A study we've already referenced proved that a lot of sensitive data is freely available on discarded hard drives.
It's reasonable to extrapolate that there are perhaps even more serious problems with data on cell phones and other portable devices.
Now there's proof that discarded mobile devices pose a danger. Trust Digital has released a study that says smartphones and PDAs on sale at eBay are dripping with data that their former owners certainly don't want floating around. Indeed, researchers got their hands on almost 27,000 pages of data on nine out of 10 smartphones they bought.
The likelihood is that the problem is worse in regard to portable devices. If not guarding data on office-bound computers is a problem, inadequately protecting it on portable devices almost certainly is a bigger worry.
The issue is exacerbated by the replacement cycle for mobile devices. Cell phones and PDAs are replaced far more often than machines that don't leave the office. Thus, there simply are more devices per user to worry about.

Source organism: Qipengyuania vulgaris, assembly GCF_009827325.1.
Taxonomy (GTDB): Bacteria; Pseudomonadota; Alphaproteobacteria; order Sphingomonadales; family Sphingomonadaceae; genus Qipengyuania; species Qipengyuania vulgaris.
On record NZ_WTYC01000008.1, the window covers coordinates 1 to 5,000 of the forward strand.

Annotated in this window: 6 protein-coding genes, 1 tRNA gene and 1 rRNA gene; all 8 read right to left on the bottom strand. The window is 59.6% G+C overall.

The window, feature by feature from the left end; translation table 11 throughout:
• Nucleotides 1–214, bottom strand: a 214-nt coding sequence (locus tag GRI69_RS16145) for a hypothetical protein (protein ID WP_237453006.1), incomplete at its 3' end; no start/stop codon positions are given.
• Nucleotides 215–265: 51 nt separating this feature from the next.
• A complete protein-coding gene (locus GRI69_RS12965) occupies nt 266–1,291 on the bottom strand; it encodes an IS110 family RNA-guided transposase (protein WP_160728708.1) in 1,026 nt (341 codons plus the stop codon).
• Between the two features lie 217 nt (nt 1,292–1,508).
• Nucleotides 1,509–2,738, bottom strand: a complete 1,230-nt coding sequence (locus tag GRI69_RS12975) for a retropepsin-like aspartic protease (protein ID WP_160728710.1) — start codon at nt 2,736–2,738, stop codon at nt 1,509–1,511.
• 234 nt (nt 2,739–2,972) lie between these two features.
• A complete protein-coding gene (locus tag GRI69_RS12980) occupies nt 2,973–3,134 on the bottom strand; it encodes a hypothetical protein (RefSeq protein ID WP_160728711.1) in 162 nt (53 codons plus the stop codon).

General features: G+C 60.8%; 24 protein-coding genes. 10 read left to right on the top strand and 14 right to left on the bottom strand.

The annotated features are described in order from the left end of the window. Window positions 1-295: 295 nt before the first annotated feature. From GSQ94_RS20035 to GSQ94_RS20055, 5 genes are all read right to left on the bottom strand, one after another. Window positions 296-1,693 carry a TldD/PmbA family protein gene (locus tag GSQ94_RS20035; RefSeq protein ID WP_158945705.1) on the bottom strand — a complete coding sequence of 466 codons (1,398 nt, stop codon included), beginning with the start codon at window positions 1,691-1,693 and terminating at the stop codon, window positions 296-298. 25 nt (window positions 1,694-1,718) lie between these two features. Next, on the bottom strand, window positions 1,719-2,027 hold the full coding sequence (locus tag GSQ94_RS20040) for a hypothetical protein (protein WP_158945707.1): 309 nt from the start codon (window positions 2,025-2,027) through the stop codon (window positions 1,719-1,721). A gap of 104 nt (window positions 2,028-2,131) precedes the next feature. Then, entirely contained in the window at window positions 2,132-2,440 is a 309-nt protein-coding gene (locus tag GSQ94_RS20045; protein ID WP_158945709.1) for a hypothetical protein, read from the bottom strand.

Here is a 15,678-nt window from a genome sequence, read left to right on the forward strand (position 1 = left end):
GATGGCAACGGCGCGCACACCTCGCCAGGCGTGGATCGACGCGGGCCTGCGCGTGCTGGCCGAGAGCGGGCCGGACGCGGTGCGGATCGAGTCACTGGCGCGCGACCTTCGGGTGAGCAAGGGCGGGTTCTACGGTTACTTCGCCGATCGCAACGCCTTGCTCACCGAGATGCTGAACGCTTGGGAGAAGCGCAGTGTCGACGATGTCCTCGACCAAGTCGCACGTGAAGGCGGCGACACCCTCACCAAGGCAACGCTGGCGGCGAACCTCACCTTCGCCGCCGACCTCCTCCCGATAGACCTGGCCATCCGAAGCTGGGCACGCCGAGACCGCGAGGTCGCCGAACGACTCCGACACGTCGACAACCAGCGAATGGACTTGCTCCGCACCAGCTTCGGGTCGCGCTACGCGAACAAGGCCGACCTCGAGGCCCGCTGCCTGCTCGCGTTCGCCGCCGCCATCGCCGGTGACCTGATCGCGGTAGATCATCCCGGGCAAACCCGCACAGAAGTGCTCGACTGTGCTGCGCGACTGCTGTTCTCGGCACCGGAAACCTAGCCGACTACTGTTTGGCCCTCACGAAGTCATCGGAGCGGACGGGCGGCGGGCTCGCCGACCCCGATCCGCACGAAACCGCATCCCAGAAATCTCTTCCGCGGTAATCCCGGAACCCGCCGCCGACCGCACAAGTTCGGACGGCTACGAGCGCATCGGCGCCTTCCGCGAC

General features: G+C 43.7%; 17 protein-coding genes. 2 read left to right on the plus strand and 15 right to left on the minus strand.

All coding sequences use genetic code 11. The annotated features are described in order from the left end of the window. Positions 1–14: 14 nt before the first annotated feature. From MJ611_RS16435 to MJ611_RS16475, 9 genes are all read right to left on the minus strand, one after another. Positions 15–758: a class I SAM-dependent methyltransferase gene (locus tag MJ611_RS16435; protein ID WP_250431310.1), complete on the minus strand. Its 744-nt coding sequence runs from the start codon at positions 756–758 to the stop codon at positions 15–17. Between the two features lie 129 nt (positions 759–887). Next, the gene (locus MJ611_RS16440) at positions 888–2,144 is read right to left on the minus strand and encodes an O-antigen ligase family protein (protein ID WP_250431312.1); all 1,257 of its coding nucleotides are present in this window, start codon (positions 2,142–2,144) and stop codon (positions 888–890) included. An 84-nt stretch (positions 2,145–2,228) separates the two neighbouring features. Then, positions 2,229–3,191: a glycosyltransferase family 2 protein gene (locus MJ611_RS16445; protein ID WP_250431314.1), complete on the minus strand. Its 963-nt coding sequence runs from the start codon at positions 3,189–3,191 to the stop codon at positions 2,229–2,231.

IT departments and corporate policy makers have to pay attention to this issue in its own right and within the context of choosing the most appropriate type of virtual private network (VPN). The two choices are IP Security (IPSec) and Secure Socket Layer (SSL).
A key difference between them is that IPSec treats the mobile device as if it is just another station on the corporate LAN. This, potentially, provides clever hackers with access to backend databases. SSL restricts access on an application-by-application basis. This makes hacking more difficult.
There is no reason to think that VPN clients won't be on mobile devices that are lost, stolen or carelessly sold. There are ways for administrators to guard against infiltration by these now-rogue machines. In many cases, however, IT departments won't know the machines are gone -- or will be too busy to immediately activate those safeguards.